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Investing in early education for economic growth

Investing in early education for economic growth

Economists have long believed that investment in education, or "human capital," is an important source of economic growth. And only recently has this message been explored.

An essential aspect of the economic development argument supporting early childhood development (ECD) is that these programs can significantly improve the cognitive and social/behavioural capacities of young children so that later in life they will be more productive citizens than they would otherwise have been.

Something the South African Government’s National Development Plan 2030, echoes saying “we need better educational outcomes in order to raise employment”.

Dr. Lauren Stretch of Early Inspiration says: “If we can create more productive citizens, their direct economic contributions will be enhanced, and, just as important, they will place less financial burden on society: a lesser need for remedial educational services, better health outcomes, less need for welfare support, and a reduced engagement with the criminal justice system.”

According to Education White Paper 5 on Early Childhood Development (2001:2), about 40% of the young children in South Africa are exposed to harsh living conditions, neglect and a lack of stimulation. “From a poor quality of life leads to poor nutrition, which lends itself to poor early education, giving a higher chance of dropping out of school. Therefore unemployable, which starts us again at the poor quality of life, which they bring their children up. It is a cycle which needs to be broken.” Dr. Lauren Stretch explains.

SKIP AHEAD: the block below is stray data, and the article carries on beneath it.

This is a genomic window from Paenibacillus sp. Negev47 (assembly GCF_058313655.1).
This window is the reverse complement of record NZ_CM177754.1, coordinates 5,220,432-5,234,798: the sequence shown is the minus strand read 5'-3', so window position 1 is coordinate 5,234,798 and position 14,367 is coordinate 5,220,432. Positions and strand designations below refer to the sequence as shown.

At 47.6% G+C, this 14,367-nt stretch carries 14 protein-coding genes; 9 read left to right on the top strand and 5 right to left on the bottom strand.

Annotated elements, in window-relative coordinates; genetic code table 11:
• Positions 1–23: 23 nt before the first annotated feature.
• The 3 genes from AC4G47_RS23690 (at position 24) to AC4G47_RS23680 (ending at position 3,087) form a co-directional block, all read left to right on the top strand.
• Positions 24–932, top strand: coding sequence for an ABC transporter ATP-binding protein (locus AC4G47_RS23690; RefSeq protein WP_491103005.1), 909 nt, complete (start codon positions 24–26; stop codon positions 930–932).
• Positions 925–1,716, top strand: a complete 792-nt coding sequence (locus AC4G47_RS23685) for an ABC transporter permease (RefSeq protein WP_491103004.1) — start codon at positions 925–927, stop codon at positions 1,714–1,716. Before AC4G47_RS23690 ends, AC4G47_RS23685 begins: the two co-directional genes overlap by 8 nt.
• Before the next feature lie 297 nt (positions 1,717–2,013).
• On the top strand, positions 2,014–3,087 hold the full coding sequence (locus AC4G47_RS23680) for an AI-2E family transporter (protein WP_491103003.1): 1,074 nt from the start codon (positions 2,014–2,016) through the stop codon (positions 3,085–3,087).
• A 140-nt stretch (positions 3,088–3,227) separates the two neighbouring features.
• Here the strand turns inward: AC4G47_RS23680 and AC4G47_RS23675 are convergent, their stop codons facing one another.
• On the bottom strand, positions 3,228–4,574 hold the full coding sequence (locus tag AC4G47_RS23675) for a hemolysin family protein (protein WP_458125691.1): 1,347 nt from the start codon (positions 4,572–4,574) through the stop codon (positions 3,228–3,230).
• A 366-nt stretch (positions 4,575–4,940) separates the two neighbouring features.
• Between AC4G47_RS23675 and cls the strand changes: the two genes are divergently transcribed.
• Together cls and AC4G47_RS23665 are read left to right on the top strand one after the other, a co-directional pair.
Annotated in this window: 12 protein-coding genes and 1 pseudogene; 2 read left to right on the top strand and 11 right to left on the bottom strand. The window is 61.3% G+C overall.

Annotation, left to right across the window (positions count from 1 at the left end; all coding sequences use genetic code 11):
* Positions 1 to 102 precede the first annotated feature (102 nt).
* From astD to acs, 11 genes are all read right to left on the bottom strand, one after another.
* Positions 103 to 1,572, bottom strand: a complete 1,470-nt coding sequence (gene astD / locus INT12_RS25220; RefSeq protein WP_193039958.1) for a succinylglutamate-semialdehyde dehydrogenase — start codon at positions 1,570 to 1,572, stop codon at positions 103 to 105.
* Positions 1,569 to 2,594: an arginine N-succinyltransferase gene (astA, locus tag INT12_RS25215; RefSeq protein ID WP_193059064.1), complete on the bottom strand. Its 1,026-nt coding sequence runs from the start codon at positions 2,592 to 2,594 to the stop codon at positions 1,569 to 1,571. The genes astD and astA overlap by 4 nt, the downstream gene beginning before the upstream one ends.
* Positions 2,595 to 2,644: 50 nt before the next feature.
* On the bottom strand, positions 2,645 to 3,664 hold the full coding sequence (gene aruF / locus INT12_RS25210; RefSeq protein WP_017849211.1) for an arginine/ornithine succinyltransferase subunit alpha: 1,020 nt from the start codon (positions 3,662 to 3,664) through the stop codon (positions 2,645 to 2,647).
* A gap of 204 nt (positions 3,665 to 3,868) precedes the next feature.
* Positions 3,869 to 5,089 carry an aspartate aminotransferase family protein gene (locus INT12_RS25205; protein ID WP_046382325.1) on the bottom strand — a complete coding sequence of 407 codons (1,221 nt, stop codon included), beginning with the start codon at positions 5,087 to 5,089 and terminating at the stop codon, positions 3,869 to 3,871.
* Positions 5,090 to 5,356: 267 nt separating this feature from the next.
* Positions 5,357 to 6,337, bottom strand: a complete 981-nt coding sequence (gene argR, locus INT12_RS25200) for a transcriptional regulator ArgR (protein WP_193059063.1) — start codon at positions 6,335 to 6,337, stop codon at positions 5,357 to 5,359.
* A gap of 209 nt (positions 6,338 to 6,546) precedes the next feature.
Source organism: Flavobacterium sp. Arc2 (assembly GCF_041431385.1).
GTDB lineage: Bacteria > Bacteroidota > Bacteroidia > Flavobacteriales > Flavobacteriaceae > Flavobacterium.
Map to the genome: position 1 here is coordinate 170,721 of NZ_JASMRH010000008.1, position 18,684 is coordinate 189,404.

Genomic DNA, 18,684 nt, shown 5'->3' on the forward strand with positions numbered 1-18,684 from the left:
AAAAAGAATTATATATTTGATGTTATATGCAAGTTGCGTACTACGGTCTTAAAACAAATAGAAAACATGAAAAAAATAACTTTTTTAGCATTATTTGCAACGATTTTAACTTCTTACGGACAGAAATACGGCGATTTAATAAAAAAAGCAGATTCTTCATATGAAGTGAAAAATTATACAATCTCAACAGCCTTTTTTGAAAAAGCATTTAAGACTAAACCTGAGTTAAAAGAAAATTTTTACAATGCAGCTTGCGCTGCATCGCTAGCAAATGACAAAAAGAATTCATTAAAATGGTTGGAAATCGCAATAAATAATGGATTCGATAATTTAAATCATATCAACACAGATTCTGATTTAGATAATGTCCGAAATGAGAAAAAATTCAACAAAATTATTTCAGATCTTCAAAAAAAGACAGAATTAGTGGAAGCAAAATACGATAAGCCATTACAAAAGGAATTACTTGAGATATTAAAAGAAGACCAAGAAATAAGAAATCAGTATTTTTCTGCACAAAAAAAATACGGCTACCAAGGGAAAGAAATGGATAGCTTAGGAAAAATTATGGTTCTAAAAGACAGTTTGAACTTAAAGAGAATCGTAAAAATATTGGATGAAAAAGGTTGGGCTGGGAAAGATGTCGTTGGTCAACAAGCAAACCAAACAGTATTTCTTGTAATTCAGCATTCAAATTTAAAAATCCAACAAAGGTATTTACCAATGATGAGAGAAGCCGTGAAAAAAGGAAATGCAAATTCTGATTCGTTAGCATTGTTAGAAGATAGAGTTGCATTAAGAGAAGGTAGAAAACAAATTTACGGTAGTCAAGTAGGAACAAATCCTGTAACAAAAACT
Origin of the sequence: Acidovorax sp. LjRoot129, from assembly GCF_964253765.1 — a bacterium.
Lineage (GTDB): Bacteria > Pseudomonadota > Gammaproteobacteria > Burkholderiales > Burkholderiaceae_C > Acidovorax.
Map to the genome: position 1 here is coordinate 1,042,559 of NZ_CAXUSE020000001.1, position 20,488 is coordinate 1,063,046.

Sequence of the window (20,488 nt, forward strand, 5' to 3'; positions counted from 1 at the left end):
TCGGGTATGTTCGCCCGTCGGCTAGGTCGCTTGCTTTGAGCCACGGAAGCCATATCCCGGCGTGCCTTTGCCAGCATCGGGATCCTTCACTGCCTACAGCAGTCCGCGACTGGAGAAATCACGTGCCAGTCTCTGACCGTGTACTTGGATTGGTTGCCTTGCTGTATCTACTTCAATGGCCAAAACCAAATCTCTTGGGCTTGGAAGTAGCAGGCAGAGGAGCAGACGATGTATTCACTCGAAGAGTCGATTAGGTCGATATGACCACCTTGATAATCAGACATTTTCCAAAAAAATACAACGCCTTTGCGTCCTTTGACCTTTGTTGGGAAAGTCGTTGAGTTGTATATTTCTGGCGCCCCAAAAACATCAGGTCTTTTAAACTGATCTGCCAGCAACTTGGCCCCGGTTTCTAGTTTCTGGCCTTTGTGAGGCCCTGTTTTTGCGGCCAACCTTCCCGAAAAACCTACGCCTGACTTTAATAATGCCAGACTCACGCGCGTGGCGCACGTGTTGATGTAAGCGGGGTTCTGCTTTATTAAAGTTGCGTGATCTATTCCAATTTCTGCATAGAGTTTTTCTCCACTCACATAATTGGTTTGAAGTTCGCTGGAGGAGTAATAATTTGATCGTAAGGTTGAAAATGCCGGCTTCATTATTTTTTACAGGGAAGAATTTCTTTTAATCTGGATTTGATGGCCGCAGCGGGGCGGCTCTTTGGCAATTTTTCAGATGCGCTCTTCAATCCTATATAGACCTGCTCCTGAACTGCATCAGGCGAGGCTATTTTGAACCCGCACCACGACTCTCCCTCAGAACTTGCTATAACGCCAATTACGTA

Key facts:

  • According to a study by the United Nations Statistics Division (2007), 64.8% of children that start formal schooling in Grade 1 manage to remain in the system until Grade 5. Therefore 35% of children drop out between Grade 1 and Grade 5
  • Before 1994, 9% of children had access to privately funded ECD. Today 15% of children between birth and four years old are enrolled in formal ECD centres. And, 30% are in unregistered community-level care. This means, of the 5.16million children between birth and four years are not receiving intervention

Many studies have been carried out on the US around the impact of ECD on the economy, and they all lead to the same conclusion: the current physical and social environments and the institutions which govern them are limiting the chance of some groups of children to develop as fully as others.

The existing focus for children is remedial educational services rather than prevention/early intervention, and service delivery is fragmented in South Africa which is why independent organisations like Early Inspiration exists to train childcare professionals to provide the right stimuli for productive brain development.

Dr. Lauren Stretch concludes saying: “Across the nation there is a variable understanding of early years issues, but by spreading awareness of the importance of ECD and the direct impact it has on children, their education, families, society and our economy – we hope more investment will be made into the area. Until the budget exists within Government spending, we need to rely on the foresight of entrepreneurs and corporates to support this mission to grow children, giving them the right start and to create future leaders.”


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